Half a century ago, Belgian Zoologist Bernard Heuvelmans first codified cryptozoology in his book On the Track of Unknown Animals.

The Centre for Fortean Zoology (CFZ) are still on the track, and have been since 1992. But as if chasing unknown animals wasn't enough, we are involved in education, conservation, and good old-fashioned natural history! We already have three journals, the largest cryptozoological publishing house in the world, CFZtv, and the largest cryptozoological conference in the English-speaking world, but in January 2009 someone suggested that we started a daily online magazine! The CFZ bloggo is a collaborative effort by a coalition of members, friends, and supporters of the CFZ, and covers all the subjects with which we deal, with a smattering of music, high strangeness and surreal humour to make up the mix.

It is edited by CFZ Director Jon Downes, and subbed by the lovely Lizzy Bitakara'mire (formerly Clancy), scourge of improper syntax. The daily newsblog is edited by Corinna Downes, head administratrix of the CFZ, and the indexing is done by Lee Canty and Kathy Imbriani. There is regular news from the CFZ Mystery Cat study group, and regular fortean bird news from 'The Watcher of the Skies'. Regular bloggers include Dr Karl Shuker, Dale Drinnon, Richard Muirhead and Richard Freeman.The CFZ bloggo is updated daily, and there's nothing quite like it anywhere else. Come and join us...

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Tuesday, June 23, 2009


Another piece of serendipity: the other day Alan Friswell came up with a particularly revolting article about training circus elephants and in last week's North Devon Journal - which was sitting on the kitchen table waiting to be turned into cage flooring for Jerry the increasingly faecally active jackdaw - I found this rather unpleasant article.

Not that it set out to be unpleasant. It merely chronicles a fascinating collection of photographs of bygone North Devon in the Beaford Art Centre, but no-one seems to have grasped the fact that, unlike horses and donkeys, elephants do not have hooves, and that putting a red hot horseshoe on a long suffering pachyderm would be akin to some particularly excrutiating Roman torture.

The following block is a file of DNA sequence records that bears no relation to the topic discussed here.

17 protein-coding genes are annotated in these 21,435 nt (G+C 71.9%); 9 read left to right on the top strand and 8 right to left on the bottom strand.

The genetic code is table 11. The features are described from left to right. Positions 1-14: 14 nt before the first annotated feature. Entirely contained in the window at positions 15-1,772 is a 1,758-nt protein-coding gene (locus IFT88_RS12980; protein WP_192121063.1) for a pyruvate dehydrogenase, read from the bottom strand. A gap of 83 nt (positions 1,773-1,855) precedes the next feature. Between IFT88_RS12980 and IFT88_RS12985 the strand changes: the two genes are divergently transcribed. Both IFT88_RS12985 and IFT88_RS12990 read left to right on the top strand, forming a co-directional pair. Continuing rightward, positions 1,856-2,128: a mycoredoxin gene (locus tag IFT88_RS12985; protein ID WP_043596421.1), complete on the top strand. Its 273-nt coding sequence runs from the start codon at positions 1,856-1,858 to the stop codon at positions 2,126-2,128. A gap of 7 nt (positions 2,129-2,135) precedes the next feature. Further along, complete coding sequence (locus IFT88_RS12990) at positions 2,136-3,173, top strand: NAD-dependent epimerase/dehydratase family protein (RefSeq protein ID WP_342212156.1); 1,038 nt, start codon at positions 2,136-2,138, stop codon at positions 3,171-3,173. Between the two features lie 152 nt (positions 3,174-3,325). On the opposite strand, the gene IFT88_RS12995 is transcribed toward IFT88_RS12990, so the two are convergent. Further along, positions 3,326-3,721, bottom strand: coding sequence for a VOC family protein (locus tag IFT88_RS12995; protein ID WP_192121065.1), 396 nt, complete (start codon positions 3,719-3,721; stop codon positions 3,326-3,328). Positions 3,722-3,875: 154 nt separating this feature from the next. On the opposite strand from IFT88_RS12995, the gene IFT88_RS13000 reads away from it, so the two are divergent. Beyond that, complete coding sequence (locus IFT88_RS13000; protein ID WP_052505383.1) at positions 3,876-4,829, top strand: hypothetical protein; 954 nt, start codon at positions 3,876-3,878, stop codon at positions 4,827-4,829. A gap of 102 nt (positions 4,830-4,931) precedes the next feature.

It is a wonder that the grinning blacksmith wasn't trampled into kingdom come!

1 comment:

Dr Dan Holdsworth said...

Jon, having seen this picture, I really do not think that this was any more than a posed picture made purely as a joke. To shoe a horse, you don't need to fit the shoe red-hot, but you do need to nail it onto a hoof, and you do this by nailing at an angle through the thickness of the hoof entirely in non-living tissues.

You can also use the old Roman hippo-sandal design, which is compression fit secured also by straps, and there are even horseshoes which are glued on (not that this works very well) but all these designs rely on a horse's foot being fairly rigid and unmoving.

By contrast an elephant's foot is quite flexible and as the animal puts down its foot the foot spreads under the weight. To shoe such a beast you'd be a lot better making a variant on a lace-up boot, using only leather and fabrics and no metal at all.

The clincher is how the elephant is tethered (it isn't, not at all) and the lack of clouds of smoke from burning hoof material. To shoe a horse, any horse, even the most willing and even-tempered animal alive a blacksmith always tethers the animal to something solid so that it can't get away and cannot turn round and attack the smith; this goes even for the smallest of Shetland ponies.

If you were trying to shoe an elephant, you'd want it tied very securely to a very big tree. That elephant is posing with a man at its side only; no way is any shoe being put on its feet.